Drop rate is supposed to tell us something about the true talent of a receivers hands. I don't know exactly how a pass is categorized as catchable or an incompletion categorized a drop. However, I suspect that there is a subtle bias depending on the quarterback, maybe because of how they throw the ball or because of who they are. Like park factor in baseball - I'd like to tease out this correlation if it exists. The analysis presented here is not park factor analysis, nor is it complete - it's just a preliminary exploration to see if I should spend more time on this question. In particular, this investigation was motivated when looking at Wes Welker's drop rates - and thinking about how Brady and Manning throw the ball differently.
Receivers thrown the ball by Peyton Manning have had a 5.9% drop rate from 2008-2012. In that same period, receivers thrown the ball by Tom Brady had a 6.9% drop rate. The league average was 6.3% during this period. One QB with a very low average drop rate was Philip Rivers with a 4.8% drop rate and one with a high rate is Aaron Rogers at 7.7%. Do quarterbacks correlate with drop rates?
To answer this question a little deeper I decided to look at receivers playing with different quarterbacks. For example, Reggie Wayne is famous for his great hands, he also had Peyton Manning throwing to him most of his career. So, did Wayne's drop rate change with Andrew Luck throwing him the ball?
Reggie Wayne had a drop rate of 6.1% with Peyton from 2008-2010. Last year Wayne dropped over 8.6% of the passes thrown by luck. Brandon Lloyd played with Brady and other QBs between 2010 and 2012. Lloyd had a drop rate of 8.6% with Brady last year, whereas Lloyd had a drop rate of only 7.5% on 159 targets over the previous two years in Denver and St. Louis. Wes Welker had a drop rate of 9.5% from 2009-2012 with Brady, whereas in 2008 (without Brady) Welker posted a drop rate of only 6.0% on 116 targets. That said, Welker accounts for a significant amount of drops from Brady without which Brady's drop rate is much better. So we can say both that Welker and Lloyd dropped fewer passes with other quarterbacks but also that Welker dropped passes at a higher rate than Brady's other receivers.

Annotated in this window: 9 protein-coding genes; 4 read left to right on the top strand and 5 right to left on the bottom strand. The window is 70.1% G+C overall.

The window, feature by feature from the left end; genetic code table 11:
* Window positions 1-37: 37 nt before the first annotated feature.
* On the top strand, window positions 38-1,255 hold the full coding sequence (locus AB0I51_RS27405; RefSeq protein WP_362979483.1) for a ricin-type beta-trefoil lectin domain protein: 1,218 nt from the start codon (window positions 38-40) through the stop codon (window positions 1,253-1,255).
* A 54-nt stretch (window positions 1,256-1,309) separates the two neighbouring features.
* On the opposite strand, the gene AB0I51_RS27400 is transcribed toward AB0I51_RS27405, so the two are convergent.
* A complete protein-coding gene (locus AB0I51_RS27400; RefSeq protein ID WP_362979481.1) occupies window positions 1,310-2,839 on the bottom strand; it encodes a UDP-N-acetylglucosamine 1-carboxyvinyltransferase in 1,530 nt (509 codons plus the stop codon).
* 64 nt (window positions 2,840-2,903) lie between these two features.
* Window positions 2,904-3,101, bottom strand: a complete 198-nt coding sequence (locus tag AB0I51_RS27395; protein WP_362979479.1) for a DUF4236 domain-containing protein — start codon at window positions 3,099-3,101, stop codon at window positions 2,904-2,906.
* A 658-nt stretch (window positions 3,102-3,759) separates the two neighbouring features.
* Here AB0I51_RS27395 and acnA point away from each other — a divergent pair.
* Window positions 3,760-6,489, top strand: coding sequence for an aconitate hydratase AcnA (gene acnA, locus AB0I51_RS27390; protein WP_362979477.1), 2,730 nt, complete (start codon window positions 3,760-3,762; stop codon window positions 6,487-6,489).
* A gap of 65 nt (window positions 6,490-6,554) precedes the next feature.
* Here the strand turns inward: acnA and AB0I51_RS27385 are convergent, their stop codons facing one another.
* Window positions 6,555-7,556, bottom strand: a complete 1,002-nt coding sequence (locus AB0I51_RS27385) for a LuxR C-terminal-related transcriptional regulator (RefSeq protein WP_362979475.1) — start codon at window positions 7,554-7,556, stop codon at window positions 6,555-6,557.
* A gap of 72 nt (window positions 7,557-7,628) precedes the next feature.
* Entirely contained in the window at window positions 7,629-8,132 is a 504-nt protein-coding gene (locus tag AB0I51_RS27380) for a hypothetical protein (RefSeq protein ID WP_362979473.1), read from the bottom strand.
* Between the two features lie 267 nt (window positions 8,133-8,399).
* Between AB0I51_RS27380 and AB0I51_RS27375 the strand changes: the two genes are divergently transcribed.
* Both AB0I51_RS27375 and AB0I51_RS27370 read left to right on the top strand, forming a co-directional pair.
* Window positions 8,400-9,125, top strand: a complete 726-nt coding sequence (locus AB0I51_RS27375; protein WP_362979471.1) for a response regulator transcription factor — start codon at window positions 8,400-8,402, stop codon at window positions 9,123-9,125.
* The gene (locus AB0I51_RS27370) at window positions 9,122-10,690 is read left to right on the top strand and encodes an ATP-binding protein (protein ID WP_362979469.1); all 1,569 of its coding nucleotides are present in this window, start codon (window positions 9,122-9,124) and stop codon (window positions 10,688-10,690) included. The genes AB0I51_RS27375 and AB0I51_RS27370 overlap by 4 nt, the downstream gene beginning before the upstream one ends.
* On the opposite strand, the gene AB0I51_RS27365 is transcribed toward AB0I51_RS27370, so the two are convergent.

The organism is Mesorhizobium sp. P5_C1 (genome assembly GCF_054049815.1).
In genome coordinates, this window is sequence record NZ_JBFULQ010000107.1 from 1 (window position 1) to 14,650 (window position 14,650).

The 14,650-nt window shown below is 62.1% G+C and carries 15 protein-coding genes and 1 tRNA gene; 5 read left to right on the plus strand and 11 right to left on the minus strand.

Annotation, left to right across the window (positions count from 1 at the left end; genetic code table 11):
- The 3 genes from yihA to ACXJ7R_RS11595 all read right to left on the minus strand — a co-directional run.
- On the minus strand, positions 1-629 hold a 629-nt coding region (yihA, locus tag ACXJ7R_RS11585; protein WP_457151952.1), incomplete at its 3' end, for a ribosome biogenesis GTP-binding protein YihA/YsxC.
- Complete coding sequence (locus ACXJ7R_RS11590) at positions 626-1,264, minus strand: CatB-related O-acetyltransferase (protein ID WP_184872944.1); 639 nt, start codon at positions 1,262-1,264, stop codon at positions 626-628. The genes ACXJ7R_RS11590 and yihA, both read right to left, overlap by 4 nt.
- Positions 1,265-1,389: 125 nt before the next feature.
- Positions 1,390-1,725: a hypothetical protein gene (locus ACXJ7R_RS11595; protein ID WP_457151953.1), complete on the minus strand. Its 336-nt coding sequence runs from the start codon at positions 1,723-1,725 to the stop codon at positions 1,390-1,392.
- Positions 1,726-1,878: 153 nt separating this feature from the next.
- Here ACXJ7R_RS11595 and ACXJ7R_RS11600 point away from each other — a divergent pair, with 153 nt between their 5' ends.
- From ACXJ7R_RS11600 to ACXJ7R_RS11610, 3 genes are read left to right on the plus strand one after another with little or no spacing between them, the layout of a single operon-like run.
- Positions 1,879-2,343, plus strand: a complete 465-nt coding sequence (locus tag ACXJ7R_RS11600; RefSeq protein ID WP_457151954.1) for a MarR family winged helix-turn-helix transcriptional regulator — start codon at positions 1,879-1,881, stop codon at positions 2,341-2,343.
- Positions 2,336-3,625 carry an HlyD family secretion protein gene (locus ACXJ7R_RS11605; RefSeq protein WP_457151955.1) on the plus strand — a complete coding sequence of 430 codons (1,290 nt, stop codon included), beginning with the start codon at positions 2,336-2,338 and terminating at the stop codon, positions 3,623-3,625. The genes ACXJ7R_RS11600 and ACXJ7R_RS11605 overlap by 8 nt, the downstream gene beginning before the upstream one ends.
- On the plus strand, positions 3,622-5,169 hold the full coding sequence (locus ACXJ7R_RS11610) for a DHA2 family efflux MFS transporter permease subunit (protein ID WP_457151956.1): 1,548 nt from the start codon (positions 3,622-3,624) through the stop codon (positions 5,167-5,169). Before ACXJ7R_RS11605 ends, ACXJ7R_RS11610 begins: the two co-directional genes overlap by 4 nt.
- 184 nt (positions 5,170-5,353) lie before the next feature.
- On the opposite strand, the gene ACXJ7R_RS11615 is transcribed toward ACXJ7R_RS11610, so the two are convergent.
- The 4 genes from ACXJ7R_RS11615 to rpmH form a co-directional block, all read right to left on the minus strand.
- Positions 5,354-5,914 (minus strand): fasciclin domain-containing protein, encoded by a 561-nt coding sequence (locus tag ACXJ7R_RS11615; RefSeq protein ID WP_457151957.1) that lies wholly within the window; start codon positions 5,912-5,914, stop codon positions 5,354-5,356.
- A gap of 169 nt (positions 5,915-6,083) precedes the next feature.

As of now I'd take most of this with a grain of salt. I'm planning to try to look at all receivers that played with different QBs over 2008-2012 to normalize "drop rate factors" for the QBs. But based on preliminary work it does appear that drop/catchable categorizations may not be completely un-bias when it comes to the QB throwing the ball. They may be somewhat biased based on the type of throw (slot, deep) or style of throw. There also appears to be a very slight correlation with number of targets - but I think I will find this to be mostly noise.
As it relates to Welker? who knows - maybe his 9% drop rates will return to his 5-6% drop rates earlier in his career. Or maybe just come a little closer to Manning's 5.9% receiver average drop rates...